The one car that was going to have an expensive repair was the 2010 Taurus. It started throwing engine codes, and from what I could tell, the catalytic converter was in the early stages of failing. I took it to a shop and they confirmed that before too long, it would need a new catalytic converter. For that car, I was quoted over $1,000 for parts and labor to replace it. I ended up selling it before the replacement was needed, but the moral of the story here is that the newest car I have ever owned would and could have cost me the most in maintenance. It’s not always the newest or lowest mileage cars that have the fewest or least expensive repairs. It can be quite the opposite in fact.

My advice is to find a vehicle that can provide for your needs, and do so reliably, without ballooning your transportation costs. Our 2008 Prius has been an excellent example of this. We paid cash for it, insurance is very reasonable, maintenance costs have been close to non-existent. Because we bought it after most of the depreciation had occurred, we won’t lose much at all once we decide to sell it.

In an ideal world, we’d all get to drive brand new cars, fresh off the lot. But for those of us working towards becoming debt free, cars can be a big hurdle in getting where we want to be. What are you driving now? Is it hurting your financial future? Maybe you drive an older car that you love. Continue enjoying it and watch the savings benefit the other aspects of your budget!

My Big Car Mistake(s)

This is more story time than anything. I have always been fond of cars. I love the way it feels to be behind the steering wheel, changing gears and working the clutch. An open road is a place of peace for me. I love it.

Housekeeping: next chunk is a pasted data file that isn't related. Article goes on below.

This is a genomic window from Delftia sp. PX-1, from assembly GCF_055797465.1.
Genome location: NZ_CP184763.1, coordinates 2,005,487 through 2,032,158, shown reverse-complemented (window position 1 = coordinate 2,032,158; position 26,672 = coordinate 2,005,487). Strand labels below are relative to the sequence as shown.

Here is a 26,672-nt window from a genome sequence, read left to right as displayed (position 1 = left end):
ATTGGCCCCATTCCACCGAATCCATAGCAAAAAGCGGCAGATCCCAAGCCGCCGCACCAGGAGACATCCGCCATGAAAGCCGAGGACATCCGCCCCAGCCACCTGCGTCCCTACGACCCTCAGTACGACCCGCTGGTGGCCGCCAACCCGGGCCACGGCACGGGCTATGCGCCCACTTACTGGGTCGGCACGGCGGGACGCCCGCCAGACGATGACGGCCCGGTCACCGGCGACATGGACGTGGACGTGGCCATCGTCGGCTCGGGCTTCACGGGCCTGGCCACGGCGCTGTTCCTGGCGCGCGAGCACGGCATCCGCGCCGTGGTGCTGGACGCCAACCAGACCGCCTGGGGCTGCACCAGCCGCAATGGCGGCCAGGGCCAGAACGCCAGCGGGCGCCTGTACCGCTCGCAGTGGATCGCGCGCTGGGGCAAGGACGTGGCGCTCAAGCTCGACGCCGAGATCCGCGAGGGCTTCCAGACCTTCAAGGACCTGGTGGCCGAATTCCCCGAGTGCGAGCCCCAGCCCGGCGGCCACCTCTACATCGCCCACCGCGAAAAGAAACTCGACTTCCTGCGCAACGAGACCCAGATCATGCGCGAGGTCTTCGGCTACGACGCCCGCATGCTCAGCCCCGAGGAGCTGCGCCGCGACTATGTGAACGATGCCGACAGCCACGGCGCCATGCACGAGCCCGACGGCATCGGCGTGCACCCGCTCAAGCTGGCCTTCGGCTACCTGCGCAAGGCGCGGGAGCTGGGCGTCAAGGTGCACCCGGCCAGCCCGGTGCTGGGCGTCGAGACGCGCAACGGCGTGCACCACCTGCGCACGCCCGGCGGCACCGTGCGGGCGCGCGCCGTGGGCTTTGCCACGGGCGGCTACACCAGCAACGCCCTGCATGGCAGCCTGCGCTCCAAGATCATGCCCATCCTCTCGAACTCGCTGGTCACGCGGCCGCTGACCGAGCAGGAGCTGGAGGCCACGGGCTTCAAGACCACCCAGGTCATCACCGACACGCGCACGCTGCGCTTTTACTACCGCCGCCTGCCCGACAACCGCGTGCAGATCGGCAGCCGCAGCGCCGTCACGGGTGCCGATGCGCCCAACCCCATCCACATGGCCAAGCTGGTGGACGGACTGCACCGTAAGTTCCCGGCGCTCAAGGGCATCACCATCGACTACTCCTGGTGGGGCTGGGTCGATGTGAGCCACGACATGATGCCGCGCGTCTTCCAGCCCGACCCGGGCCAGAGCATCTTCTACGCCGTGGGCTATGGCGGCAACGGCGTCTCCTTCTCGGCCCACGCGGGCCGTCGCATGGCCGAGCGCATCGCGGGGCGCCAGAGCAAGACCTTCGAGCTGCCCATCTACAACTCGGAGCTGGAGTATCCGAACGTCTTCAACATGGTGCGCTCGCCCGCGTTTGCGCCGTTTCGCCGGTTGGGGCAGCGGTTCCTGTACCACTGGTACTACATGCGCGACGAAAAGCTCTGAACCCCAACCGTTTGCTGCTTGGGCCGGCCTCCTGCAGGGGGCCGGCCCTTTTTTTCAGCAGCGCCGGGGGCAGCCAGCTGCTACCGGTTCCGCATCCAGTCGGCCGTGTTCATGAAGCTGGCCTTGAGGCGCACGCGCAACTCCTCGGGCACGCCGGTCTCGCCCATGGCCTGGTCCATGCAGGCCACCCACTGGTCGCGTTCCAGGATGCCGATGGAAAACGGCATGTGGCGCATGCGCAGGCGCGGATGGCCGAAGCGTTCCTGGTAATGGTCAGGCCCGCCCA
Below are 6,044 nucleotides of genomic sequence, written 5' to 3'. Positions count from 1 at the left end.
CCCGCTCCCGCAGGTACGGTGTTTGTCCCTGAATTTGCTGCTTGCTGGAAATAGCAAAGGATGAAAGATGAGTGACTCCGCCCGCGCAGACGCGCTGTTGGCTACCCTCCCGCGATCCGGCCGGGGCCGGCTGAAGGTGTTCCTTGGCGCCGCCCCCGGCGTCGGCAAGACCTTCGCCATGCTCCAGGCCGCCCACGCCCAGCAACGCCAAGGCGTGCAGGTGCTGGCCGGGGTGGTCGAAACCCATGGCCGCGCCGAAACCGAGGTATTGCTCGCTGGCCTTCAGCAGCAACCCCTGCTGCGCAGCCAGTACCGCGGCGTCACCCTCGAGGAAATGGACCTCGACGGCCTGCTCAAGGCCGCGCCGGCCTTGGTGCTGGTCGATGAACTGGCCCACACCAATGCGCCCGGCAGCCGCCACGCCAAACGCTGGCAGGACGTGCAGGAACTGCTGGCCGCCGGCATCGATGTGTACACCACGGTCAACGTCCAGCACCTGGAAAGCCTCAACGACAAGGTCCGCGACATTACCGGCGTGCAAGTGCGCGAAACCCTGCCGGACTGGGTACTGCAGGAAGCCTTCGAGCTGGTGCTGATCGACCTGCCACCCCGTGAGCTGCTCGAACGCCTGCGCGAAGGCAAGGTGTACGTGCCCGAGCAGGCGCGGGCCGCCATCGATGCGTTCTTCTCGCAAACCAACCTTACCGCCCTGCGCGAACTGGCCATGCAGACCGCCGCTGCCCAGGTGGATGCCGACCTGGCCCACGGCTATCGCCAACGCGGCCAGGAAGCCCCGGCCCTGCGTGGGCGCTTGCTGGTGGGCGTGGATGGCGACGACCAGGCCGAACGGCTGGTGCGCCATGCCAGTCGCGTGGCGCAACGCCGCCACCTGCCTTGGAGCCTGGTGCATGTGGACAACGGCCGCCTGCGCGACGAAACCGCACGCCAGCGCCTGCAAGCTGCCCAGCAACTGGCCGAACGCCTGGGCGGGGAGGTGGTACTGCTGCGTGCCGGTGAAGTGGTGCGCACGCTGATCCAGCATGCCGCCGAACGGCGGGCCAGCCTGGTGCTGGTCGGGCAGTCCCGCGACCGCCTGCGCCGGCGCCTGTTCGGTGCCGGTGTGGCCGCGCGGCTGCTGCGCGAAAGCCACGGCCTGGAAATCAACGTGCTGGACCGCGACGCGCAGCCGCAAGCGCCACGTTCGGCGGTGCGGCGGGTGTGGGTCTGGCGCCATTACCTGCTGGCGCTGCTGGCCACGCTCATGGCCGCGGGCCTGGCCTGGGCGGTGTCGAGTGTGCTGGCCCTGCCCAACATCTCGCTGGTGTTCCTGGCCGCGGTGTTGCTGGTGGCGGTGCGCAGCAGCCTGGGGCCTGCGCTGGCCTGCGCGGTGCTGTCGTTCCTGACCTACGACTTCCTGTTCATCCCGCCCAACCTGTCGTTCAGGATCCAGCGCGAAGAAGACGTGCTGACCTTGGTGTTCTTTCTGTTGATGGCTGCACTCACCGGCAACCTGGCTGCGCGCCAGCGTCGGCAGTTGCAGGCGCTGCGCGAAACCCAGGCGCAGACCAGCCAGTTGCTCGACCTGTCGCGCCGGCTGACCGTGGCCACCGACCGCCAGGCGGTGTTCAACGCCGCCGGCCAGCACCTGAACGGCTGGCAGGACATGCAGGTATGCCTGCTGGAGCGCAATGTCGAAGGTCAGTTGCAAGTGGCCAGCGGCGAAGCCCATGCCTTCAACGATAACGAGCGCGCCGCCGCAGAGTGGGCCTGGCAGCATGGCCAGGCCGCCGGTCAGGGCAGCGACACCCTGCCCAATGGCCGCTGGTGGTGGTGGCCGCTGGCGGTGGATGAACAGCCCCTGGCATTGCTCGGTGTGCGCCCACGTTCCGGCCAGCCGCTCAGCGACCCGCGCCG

My love of cars has its pros and its cons. On the one hand, my interest in cars has given me a pretty decent knowledge of how they work, which makes and models are reliable, and how to do general maintenance and fix a few things here and there. But like any good thing, it can take you for a bad ride.

One thing I’ve learned about cars is that they are a depreciating asset, meaning, they lose value over time. At one point I bought a 2004 Mach 1 Mustang with my first every auto loan. I picked it up for $9,500 in great condition. It was a ton of fun! Unfortunately, the payments were a stressor. That payment comes around each month and kind of kicks your butt. I eventually realized I didn’t like the high insurance rates, poor gas mileage, and the constant stress of writing a check to the bank each month. If only I had learned.

Later, I made the mistake of having two cars at the same time as a single guy. Dumb, right?! Yeah, it was. I had a 1998 Buick LeSabre while having the Mustang. The Buick was paid for, but I had to pay extra for the insurance, gas, maintenance, you get the picture.

At this point in my infinite wisdom, I sold the Mustang for $7,000, taking a hit on that depreciation we talked about. I sold my perfectly good Buick as well to one of my best buddies and roommate at the time. Let’s just say he figured out how to steer his finances in the right direction before I did. That car is still serving him well today.

After having two cars at the same time, one on a loan, I figured I “deserved” a nice big, comfortable car. It had to be fast though. So I got a 2010 Ford Taurus SHO. Really cool car, a great sleeper (for you car folks out there). My loan for that was almost $300 a month. I was shelling out money left and right to the bank for interest on an asset that lost value every day. Buying it for almost $17,000 with an “extended warranty” (please don’t ever get one of those), I ended up parting with it a year later for $12,500. Ouch.

Why do I share all these personal details about car deals gone wrong? Well, I share them because they were mistakes that I hope others don’t make. If you don’t have the money for a car, don’t buy it! If you want it, save for it. In that time of saving, you might just find that you didn’t want that car after all, or you might realize that what you are driving now is just fine. At the end of the day, it’s not about getting there in style, it is about getting there.

As a funny wrap up to this post, I now drive a 1993 Mazda Miata. Yeah, one of those small little convertibles. Got it for $5,000. This time it is paid for. The best part is, I always thought that my Mustang and SHO were super cool cars. I’ve gotten way more compliments on the Miata as it turns out… life has a funny way of making us laugh at ourselves sometimes.

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Living Within My Means